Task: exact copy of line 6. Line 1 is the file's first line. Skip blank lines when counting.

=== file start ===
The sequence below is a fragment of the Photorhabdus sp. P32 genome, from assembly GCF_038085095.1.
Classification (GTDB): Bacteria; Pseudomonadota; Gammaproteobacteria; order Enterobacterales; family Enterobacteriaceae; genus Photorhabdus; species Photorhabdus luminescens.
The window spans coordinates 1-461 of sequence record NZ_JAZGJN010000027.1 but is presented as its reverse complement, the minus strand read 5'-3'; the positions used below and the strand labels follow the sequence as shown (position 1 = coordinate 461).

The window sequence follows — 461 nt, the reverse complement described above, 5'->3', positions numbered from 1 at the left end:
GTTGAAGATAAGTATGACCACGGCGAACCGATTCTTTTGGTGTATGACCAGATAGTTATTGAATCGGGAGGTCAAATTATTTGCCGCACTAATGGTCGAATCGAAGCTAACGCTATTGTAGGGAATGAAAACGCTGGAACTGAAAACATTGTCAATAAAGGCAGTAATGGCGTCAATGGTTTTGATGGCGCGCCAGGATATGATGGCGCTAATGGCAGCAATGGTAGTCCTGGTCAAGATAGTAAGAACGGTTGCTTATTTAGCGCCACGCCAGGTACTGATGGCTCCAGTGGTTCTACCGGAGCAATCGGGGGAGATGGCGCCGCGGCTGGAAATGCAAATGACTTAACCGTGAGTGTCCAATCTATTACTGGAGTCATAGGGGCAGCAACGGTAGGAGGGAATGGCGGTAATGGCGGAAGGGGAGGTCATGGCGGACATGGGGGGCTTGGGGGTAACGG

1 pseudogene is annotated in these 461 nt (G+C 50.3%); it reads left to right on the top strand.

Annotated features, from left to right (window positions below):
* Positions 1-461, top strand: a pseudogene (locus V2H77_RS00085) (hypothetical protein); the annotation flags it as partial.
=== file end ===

1 pseudogene is annotated in these 461 nt (G+C 50.3%); it reads left to right on the top strand.